BBC Scotland blogs open for business – UK wide

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By G.A.Ponsonby
 
The luxury, and joy, of writing for Newsnet Scotland is that it affords one the opportunity to say things that wouldn’t be published on any other widely read Scottish news forum.
 
Widely read?  Well yes, around 75,000 unique visitors per month is pretty wide.  Not as widely read as say the Scotsman, or the Herald – and certainly not more widely read than the BBC, but respectable nonetheless.

By G.A.Ponsonby
 
The luxury, and joy, of writing for Newsnet Scotland is that it affords one the opportunity to say things that wouldn’t be published on any other widely read Scottish news forum.
 
Widely read?  Well yes, around 75,000 unique visitors per month is pretty wide.  Not as widely read as say the Scotsman, or the Herald – and certainly not more widely read than the BBC, but respectable nonetheless.

The BBC, even in Scotland, can command an online audience of millions.  Yesterday we witnessed this intra-UK span when BBC Scotland online went UK wide – or at least part of it did.

The months long closing down of Scottish political blogs temporarily ended yesterday when Brian Taylor’s cyber-musings were opened up to the great unwashed.  Scotland re-joined the 21st century as BBC Scotland’s Political Editor (pictured) allowed opinion from those of us who still yearn for the chance to challenge the views of our ‘betters’.

The reason for the lifting of the ‘tartan petticoat’ was the return of the Scottish Parliament and the centre-piece that is the independence referendum, or as Brian Taylor described it “Scotland’s most important decision in 300 years”.

In keeping with BBC Scotland tradition, there was one quote from First Minister Alex Salmond and four from pro-Union politicians – including Lib Dem Secretary of Scotland Michael Moore, on Mr Taylor’s blog.  Surprisingly, there appeared nothing from the pro-independence Green party.

However, as with all things BBC and Pacific Quay, there was a twist.  Taylor’s blog was not just available for Scottish online posts, but was made available across the UK.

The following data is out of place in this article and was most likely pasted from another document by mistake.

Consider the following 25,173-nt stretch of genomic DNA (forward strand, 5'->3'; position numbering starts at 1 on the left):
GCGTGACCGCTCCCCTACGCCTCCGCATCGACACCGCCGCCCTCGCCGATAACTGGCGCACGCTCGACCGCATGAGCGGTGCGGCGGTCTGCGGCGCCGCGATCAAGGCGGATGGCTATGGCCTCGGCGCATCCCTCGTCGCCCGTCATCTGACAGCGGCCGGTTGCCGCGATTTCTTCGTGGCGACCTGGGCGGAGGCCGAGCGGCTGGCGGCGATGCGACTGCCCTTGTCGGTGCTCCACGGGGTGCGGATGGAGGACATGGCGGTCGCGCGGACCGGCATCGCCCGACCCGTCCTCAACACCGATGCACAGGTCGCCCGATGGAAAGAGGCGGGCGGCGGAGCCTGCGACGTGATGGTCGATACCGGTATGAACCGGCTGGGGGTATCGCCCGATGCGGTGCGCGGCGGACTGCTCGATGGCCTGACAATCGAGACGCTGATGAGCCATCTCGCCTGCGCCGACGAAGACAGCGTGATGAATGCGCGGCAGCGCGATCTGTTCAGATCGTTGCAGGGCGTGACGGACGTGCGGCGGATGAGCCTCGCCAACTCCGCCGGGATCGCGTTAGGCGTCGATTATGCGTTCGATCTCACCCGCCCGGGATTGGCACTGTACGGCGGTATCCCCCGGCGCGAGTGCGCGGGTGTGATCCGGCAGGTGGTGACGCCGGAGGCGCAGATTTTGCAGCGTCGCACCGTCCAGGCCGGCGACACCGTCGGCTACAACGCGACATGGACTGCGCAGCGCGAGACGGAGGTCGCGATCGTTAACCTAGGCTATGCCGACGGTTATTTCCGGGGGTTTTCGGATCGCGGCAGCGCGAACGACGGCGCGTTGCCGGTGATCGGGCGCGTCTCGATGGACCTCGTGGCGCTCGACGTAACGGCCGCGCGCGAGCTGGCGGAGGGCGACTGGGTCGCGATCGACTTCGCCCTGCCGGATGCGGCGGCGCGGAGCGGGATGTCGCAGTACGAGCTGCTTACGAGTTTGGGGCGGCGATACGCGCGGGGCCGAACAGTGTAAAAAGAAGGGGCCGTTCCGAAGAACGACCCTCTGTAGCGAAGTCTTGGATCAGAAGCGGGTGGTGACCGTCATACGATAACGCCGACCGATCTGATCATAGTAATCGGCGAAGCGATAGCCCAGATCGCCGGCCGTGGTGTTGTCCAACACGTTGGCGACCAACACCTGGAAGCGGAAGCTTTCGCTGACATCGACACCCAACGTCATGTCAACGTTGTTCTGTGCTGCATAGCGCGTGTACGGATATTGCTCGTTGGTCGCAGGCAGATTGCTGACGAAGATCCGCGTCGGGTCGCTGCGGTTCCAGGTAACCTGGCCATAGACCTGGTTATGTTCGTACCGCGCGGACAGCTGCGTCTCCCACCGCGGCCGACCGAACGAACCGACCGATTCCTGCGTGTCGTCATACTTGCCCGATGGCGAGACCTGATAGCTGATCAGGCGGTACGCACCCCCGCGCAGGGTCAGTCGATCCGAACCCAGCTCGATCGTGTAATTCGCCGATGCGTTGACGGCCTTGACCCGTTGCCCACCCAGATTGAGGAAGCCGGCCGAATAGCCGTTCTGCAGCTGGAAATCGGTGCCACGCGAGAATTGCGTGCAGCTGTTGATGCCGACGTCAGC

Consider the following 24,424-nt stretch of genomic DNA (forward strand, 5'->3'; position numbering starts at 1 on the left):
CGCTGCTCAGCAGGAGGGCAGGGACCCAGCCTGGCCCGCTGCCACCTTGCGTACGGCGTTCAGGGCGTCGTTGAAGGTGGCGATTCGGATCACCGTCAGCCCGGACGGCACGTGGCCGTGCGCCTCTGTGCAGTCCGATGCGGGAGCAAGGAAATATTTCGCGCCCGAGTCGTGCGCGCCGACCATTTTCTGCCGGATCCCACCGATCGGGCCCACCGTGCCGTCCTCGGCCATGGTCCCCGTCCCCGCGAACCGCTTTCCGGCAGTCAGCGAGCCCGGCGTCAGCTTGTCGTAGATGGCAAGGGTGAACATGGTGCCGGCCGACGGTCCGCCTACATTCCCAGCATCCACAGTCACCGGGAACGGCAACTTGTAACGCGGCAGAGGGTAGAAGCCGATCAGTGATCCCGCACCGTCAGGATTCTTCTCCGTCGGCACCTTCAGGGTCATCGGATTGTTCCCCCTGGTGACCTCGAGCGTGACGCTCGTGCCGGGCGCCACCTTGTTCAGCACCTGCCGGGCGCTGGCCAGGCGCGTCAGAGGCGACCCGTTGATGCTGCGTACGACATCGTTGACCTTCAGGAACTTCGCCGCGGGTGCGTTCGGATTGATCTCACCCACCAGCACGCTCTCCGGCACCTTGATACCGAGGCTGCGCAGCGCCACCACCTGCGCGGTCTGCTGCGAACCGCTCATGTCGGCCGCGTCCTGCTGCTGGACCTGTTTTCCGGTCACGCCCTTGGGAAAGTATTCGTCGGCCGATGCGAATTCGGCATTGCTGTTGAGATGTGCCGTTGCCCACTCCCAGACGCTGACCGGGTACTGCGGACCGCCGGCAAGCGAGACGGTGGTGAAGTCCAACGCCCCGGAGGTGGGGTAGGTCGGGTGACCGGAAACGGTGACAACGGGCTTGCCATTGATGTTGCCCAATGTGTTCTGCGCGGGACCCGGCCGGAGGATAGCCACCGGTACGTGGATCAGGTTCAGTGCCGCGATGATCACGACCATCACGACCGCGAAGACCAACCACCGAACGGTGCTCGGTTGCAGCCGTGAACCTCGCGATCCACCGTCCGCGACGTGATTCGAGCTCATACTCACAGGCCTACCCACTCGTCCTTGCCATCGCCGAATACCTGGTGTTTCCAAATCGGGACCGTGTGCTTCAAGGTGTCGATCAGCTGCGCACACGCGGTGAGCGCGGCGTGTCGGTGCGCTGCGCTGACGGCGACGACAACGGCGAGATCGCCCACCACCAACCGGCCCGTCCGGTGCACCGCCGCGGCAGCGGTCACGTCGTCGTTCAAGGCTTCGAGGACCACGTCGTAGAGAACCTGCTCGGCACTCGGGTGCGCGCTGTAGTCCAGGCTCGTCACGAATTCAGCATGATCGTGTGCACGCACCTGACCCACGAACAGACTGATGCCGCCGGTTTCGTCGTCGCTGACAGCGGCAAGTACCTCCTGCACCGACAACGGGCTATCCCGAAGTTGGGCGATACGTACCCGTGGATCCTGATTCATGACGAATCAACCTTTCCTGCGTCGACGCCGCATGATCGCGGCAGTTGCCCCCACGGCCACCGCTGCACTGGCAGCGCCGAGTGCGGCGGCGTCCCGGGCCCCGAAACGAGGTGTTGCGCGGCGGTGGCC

The result of course is that the views of people living in Scotland were diluted as comments from across the rest of the UK dominated.  Worse, some comments that highlighted the situation regarding the closing down of online debate in Scotland were removed by BBC moderators.

Perhaps coincidence, but at the time of writing this piece there were five ‘Editor’s Picks’ on the blog, four that could be construed as anti-independence and one pro-indy.

Not all at the UK wide BBC is suspect though.  The UK News at Ten last night contained an item on the SNP legislature and allowed one broadcast comment each from pro-independence leaders and pro-Union leaders alike – now that’s balance.  Sadly it was back to normal by the time Newsnight Scotland was aired, with clips giving a 3 to 1 in favour of Unionists and 2 to 1 in the subsequent studio debate.

Once again it’s the BBC’s Scottish franchise that’s in the spotlight.  In the week that saw BBC Scotland face criticism from respected Historian Tom Devine over the quality of its output and continued constructive criticism from journalist and broadcaster Lesley Riddoch over the male dominated guest list at Pacific Quay, one would think that those in charge of the Glasgow HQ would by now appreciate the need to address the very clear failings that continue to plague the Scottish franchise.

A full re-opening up of the Scottish political and business blogs would be a start.